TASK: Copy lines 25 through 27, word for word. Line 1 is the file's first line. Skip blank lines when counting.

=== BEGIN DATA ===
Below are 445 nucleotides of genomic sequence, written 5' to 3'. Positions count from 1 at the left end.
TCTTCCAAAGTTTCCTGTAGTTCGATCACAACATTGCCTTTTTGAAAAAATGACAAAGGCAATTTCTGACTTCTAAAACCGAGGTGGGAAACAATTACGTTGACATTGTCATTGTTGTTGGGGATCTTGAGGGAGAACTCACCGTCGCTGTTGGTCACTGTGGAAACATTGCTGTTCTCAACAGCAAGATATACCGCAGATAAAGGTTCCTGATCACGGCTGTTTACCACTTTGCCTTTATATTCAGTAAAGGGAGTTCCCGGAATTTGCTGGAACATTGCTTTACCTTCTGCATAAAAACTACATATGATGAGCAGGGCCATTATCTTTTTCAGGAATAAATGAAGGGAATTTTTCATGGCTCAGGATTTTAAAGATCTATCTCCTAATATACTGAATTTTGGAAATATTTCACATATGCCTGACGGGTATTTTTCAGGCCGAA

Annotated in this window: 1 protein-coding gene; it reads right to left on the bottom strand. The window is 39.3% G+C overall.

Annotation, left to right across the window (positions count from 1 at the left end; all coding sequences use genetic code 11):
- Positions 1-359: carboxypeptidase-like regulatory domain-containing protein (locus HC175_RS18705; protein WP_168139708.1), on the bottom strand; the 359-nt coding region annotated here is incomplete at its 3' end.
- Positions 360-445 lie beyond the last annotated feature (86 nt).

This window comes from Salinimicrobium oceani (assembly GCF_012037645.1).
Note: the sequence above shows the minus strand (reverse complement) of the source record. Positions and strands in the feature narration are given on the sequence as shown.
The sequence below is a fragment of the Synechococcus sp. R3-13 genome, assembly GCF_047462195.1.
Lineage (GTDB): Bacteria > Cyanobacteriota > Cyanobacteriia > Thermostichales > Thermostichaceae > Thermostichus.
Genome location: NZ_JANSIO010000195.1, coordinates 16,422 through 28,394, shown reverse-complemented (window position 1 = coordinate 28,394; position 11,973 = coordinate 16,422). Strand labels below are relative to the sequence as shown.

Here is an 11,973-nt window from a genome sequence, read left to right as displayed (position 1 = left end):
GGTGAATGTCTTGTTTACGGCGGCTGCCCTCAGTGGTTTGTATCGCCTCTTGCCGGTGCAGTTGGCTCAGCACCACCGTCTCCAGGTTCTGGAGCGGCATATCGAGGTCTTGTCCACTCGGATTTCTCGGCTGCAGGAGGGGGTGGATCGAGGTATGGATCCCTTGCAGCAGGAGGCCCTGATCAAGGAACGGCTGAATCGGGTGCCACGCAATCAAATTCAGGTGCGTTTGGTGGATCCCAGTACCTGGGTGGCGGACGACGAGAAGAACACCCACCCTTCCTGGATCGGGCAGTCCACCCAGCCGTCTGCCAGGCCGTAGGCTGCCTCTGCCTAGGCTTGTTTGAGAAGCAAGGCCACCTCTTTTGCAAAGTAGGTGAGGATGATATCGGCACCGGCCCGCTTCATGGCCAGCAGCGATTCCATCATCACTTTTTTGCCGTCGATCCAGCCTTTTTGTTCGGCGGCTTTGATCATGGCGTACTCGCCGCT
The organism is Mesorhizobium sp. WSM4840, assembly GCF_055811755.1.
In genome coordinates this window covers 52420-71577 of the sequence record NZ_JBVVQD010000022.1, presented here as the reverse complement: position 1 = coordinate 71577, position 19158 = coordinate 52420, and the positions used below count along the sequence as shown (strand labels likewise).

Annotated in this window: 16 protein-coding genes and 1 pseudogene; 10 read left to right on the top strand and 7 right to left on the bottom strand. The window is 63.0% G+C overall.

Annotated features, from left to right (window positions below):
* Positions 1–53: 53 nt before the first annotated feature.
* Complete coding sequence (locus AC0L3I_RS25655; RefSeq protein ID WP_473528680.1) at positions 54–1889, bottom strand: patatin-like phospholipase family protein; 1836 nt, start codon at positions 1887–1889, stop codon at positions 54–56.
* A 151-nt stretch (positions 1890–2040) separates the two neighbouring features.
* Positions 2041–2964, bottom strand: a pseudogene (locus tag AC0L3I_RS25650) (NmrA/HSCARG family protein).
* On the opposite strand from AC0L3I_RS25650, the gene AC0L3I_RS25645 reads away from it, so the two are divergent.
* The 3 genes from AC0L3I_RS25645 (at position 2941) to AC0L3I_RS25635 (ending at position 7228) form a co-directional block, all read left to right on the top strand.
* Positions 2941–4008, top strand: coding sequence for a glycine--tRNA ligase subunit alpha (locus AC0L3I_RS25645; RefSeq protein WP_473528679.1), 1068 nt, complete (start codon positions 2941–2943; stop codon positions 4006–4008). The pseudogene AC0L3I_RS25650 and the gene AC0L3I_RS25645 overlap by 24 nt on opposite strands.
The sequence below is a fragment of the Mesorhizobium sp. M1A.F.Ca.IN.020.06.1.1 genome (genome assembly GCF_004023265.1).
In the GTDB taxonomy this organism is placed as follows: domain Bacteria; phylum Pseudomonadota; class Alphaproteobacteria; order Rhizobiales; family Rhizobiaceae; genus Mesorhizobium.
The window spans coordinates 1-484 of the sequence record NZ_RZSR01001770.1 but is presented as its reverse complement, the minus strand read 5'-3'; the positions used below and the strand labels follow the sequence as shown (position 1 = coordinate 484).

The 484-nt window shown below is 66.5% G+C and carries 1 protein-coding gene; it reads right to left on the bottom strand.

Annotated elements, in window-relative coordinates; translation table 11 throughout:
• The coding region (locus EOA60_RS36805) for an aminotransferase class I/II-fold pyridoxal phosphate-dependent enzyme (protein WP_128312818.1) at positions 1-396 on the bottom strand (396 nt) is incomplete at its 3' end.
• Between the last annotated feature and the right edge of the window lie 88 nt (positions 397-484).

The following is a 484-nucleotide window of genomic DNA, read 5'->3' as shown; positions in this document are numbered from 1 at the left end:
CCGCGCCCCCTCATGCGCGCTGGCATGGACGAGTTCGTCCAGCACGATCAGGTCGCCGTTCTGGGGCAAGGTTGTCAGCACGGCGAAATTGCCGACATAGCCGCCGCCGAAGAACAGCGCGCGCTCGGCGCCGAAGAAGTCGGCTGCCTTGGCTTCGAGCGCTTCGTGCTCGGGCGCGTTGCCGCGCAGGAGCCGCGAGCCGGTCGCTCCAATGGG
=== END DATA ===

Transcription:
The sequence below is a fragment of the Mesorhizobium sp. M1A.F.Ca.IN.020.06.1.1 genome (genome assembly GCF_004023265.1).
In the GTDB taxonomy this organism is placed as follows: domain Bacteria; phylum Pseudomonadota; class Alphaproteobacteria; order Rhizobiales; family Rhizobiaceae; genus Mesorhizobium.
The window spans coordinates 1-484 of the sequence record NZ_RZSR01001770.1 but is presented as its reverse complement, the minus strand read 5'-3'; the positions used below and the strand labels follow the sequence as shown (position 1 = coordinate 484).